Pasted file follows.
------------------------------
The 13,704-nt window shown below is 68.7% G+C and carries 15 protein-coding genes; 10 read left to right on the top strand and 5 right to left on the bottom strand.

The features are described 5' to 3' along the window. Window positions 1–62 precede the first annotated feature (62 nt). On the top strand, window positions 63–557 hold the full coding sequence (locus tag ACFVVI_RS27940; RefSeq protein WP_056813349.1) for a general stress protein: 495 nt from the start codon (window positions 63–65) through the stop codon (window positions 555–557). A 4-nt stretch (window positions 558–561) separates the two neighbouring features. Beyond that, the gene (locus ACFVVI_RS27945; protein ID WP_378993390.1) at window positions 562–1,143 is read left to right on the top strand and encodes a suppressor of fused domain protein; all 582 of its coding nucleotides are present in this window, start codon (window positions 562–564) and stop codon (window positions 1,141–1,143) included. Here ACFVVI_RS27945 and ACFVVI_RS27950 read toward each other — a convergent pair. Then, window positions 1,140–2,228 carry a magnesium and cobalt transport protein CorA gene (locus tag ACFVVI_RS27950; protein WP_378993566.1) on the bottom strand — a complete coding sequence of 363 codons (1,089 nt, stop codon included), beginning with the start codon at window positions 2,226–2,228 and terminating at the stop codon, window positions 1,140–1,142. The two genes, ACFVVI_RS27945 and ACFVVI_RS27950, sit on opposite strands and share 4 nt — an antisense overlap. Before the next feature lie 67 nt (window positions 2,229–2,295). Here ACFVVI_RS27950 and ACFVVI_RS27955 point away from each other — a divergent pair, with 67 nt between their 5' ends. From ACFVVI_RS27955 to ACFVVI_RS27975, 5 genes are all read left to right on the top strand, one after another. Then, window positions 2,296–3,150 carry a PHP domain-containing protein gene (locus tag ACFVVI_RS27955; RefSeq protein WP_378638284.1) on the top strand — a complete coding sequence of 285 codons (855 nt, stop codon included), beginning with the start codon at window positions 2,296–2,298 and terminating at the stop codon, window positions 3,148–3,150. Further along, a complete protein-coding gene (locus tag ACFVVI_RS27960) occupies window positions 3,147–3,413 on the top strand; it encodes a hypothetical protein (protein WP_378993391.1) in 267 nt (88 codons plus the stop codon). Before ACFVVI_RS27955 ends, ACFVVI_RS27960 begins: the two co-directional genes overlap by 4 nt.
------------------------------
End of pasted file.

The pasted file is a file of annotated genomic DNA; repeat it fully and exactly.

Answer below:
The 13,704-nt window shown below is 68.7% G+C and carries 15 protein-coding genes; 10 read left to right on the top strand and 5 right to left on the bottom strand.

The features are described 5' to 3' along the window. Window positions 1–62 precede the first annotated feature (62 nt). On the top strand, window positions 63–557 hold the full coding sequence (locus tag ACFVVI_RS27940; RefSeq protein WP_056813349.1) for a general stress protein: 495 nt from the start codon (window positions 63–65) through the stop codon (window positions 555–557). A 4-nt stretch (window positions 558–561) separates the two neighbouring features. Beyond that, the gene (locus ACFVVI_RS27945; protein ID WP_378993390.1) at window positions 562–1,143 is read left to right on the top strand and encodes a suppressor of fused domain protein; all 582 of its coding nucleotides are present in this window, start codon (window positions 562–564) and stop codon (window positions 1,141–1,143) included. Here ACFVVI_RS27945 and ACFVVI_RS27950 read toward each other — a convergent pair. Then, window positions 1,140–2,228 carry a magnesium and cobalt transport protein CorA gene (locus tag ACFVVI_RS27950; protein WP_378993566.1) on the bottom strand — a complete coding sequence of 363 codons (1,089 nt, stop codon included), beginning with the start codon at window positions 2,226–2,228 and terminating at the stop codon, window positions 1,140–1,142. The two genes, ACFVVI_RS27945 and ACFVVI_RS27950, sit on opposite strands and share 4 nt — an antisense overlap. Before the next feature lie 67 nt (window positions 2,229–2,295). Here ACFVVI_RS27950 and ACFVVI_RS27955 point away from each other — a divergent pair, with 67 nt between their 5' ends. From ACFVVI_RS27955 to ACFVVI_RS27975, 5 genes are all read left to right on the top strand, one after another. Then, window positions 2,296–3,150 carry a PHP domain-containing protein gene (locus tag ACFVVI_RS27955; RefSeq protein WP_378638284.1) on the top strand — a complete coding sequence of 285 codons (855 nt, stop codon included), beginning with the start codon at window positions 2,296–2,298 and terminating at the stop codon, window positions 3,148–3,150. Further along, a complete protein-coding gene (locus tag ACFVVI_RS27960) occupies window positions 3,147–3,413 on the top strand; it encodes a hypothetical protein (protein WP_378993391.1) in 267 nt (88 codons plus the stop codon). Before ACFVVI_RS27955 ends, ACFVVI_RS27960 begins: the two co-directional genes overlap by 4 nt.